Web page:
Originally published at: https://boingboing.net/2018/05/14/beijing-envy.html
Originally published at: https://boingboing.net/2018/05/14/beijing-envy.html
What could possibly go wrong?
For what it’s worth, the recognition system does appear to more or less be working as intended: it’s reducing the human workload to a manageable number of people to manually review. That, by itself, shouldn’t be a problem; a competent police department should be able to manually clear ~104 people very quickly.
However, with that being said, it doesn’t sound like the humans in this equation are using the system correctly. Of those 104, they should be able to rapidly reduce the number via quick ID checks and, you know, just looking at these people, to see if there’s anything questionable about them after the system pops a “maybe but probably not actually a match, about 2%, so 1 in 50, actually” flag.
But it sounds like, unsurprisingly, they didn’t think of it that way. There’s all kinds of algorithmic implementation rules where the users are supposed to understand, and have it baked into the system itself, that a “match” doesn’t mean “match”. It just means that there’s a slightly-better-than-random-chance probability that this person in front of you needs to be arrested… But humans are really bad at grokking probability at an intuitive level, so you have to use different words and systems to keep that under control.
One metric I would like to see is how many false negatives are in the mix. Once you rely on a faulty system, you begin to miss the people you are actually after because you spend time following up all those false leads.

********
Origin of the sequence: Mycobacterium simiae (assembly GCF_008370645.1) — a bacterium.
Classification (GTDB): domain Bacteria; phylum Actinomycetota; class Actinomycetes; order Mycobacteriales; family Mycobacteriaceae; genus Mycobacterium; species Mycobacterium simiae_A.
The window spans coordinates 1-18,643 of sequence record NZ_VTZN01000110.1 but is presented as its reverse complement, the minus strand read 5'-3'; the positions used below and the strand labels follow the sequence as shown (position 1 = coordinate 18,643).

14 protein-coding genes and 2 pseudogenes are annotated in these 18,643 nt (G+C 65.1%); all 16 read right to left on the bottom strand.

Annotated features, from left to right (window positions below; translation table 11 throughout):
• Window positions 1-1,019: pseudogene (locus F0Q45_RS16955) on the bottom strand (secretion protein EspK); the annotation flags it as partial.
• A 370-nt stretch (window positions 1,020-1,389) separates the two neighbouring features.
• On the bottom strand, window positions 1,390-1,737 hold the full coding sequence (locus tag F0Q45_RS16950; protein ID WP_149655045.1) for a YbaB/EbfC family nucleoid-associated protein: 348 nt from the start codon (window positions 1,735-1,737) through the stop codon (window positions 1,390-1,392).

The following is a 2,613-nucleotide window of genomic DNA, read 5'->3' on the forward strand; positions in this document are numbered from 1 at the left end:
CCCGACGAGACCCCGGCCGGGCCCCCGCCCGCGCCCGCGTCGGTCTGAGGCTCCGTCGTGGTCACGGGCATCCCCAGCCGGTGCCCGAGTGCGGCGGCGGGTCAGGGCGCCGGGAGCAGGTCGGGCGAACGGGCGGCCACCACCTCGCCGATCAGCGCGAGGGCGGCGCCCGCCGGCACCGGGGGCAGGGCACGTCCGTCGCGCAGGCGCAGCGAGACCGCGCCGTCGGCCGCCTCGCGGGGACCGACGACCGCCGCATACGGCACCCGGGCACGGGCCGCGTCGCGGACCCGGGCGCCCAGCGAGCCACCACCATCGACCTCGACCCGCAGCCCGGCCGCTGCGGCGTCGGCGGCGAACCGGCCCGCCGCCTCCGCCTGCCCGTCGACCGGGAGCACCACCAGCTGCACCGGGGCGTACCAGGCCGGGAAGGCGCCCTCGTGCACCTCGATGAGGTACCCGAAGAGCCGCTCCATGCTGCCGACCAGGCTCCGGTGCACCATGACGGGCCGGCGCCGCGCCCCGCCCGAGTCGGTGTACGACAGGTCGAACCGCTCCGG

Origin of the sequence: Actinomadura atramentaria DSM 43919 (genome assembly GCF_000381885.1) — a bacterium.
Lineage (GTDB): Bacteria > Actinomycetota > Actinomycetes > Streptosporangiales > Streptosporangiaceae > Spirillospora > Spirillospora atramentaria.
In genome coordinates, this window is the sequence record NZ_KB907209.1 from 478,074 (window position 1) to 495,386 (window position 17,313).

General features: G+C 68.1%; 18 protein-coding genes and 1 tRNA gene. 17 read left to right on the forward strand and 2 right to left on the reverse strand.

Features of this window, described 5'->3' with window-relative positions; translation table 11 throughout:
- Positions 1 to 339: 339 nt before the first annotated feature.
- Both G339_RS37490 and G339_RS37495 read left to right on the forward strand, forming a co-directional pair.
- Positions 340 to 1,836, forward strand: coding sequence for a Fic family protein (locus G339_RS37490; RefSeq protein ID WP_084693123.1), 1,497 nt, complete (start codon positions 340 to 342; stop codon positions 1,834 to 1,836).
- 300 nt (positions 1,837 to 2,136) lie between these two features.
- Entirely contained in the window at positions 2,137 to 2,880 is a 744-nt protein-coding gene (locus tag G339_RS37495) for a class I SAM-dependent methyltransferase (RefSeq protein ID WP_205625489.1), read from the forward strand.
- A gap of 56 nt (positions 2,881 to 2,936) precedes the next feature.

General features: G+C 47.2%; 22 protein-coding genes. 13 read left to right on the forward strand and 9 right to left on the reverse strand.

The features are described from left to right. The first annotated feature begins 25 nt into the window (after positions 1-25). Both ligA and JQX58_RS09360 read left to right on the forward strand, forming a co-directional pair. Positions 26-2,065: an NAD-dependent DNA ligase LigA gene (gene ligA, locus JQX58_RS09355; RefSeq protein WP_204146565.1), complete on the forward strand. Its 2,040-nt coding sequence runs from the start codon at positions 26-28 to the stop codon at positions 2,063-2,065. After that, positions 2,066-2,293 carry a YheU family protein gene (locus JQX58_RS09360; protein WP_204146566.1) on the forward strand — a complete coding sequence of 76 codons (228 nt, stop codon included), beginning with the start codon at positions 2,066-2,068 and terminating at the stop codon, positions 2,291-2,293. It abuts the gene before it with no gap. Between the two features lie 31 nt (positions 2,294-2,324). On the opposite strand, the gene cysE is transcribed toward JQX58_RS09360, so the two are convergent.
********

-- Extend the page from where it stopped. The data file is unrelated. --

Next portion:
And this is before take into account the accuracy of the database of faces. I bet there are lots of errors there too.
It’s all about generating “probable cause” out of thin air.
Image shows the City of London Police coat of arms, not the Met.
I had the idea (I haven’t read the links) that the 98% was the false positive rate. A system that missed 49 out of 50 matches doesn’t sound like much to worry about on the civil liberties side of things, just a waste of resources.
Without information on the total number of people scanned and cleared, it’s impossible to say anything meaningful about the accuracy of the system. Generating 104 alerts with 102 false positives is pretty terrible if the total number of scans is 300, but it’s pretty good if the total number of scans is something like 80,000 and the false negative rate is low.
A false negative would be when there is a bad actor in the image but the system did not flag them as such. This is the true failure rate of these systems and a metric I don’t see published anywhere.
See the difference? When the system which the police rely upon fails to notice that a terrorist is walking down the road, there is a good bet the police will not be interacting with the terrorist but instead will be clearing 90% of the people the system did flag.
@Ben_Curthoys already gave a perfectly cogent explanation on the Wales post why calling this a 98% false positive rate is incorrect. The false positive rate is not the ratio of false positives to correct positives; the false positive rate is the ratio of false positives to total subjects, and we don’t know the false positive rate because we don’t know the total number of subjects from which those positives were generated.
Cory, why do you continue to misrepresent the accuracy of this technology, even after the nature of your misrepresentation has been made clear? You don’t need such tactics to make the dangers of these systems clear, and deliberately misinforming your audience about the nature of those dangers just undermines your argument.
Thanks. I was going to reply to this one too but then I found it too depressing.
If you justify the use of misleading statistics and specious sound bites because the ‘other’ side does it too then you debase the whole debate: it stops being a good faith investigation into what ought to be done and becomes yet another tribal pissing contest.